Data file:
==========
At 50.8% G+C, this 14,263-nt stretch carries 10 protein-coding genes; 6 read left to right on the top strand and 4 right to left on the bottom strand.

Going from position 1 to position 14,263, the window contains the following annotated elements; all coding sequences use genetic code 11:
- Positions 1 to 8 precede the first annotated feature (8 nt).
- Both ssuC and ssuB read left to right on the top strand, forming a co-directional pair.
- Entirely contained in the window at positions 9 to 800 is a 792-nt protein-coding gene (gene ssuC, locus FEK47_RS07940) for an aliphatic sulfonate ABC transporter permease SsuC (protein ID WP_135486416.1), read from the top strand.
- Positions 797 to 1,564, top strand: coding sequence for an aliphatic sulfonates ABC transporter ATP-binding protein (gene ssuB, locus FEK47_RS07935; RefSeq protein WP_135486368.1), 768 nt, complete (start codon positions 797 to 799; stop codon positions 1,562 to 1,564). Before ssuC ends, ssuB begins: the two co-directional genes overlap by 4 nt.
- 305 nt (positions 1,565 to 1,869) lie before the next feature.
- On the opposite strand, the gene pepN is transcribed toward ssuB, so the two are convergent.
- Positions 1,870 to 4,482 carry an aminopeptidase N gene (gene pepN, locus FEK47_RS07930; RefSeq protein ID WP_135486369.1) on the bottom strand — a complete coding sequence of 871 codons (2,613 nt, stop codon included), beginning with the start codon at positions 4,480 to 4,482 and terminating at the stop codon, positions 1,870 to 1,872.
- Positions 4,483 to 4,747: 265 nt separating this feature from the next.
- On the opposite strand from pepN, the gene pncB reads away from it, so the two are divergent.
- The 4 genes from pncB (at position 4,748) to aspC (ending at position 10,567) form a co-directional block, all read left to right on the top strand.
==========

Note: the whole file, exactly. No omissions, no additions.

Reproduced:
At 50.8% G+C, this 14,263-nt stretch carries 10 protein-coding genes; 6 read left to right on the top strand and 4 right to left on the bottom strand.

Going from position 1 to position 14,263, the window contains the following annotated elements; all coding sequences use genetic code 11:
- Positions 1 to 8 precede the first annotated feature (8 nt).
- Both ssuC and ssuB read left to right on the top strand, forming a co-directional pair.
- Entirely contained in the window at positions 9 to 800 is a 792-nt protein-coding gene (gene ssuC, locus FEK47_RS07940) for an aliphatic sulfonate ABC transporter permease SsuC (protein ID WP_135486416.1), read from the top strand.
- Positions 797 to 1,564, top strand: coding sequence for an aliphatic sulfonates ABC transporter ATP-binding protein (gene ssuB, locus FEK47_RS07935; RefSeq protein WP_135486368.1), 768 nt, complete (start codon positions 797 to 799; stop codon positions 1,562 to 1,564). Before ssuC ends, ssuB begins: the two co-directional genes overlap by 4 nt.
- 305 nt (positions 1,565 to 1,869) lie before the next feature.
- On the opposite strand, the gene pepN is transcribed toward ssuB, so the two are convergent.
- Positions 1,870 to 4,482 carry an aminopeptidase N gene (gene pepN, locus FEK47_RS07930; RefSeq protein ID WP_135486369.1) on the bottom strand — a complete coding sequence of 871 codons (2,613 nt, stop codon included), beginning with the start codon at positions 4,480 to 4,482 and terminating at the stop codon, positions 1,870 to 1,872.
- Positions 4,483 to 4,747: 265 nt separating this feature from the next.
- On the opposite strand from pepN, the gene pncB reads away from it, so the two are divergent.
- The 4 genes from pncB (at position 4,748) to aspC (ending at position 10,567) form a co-directional block, all read left to right on the top strand.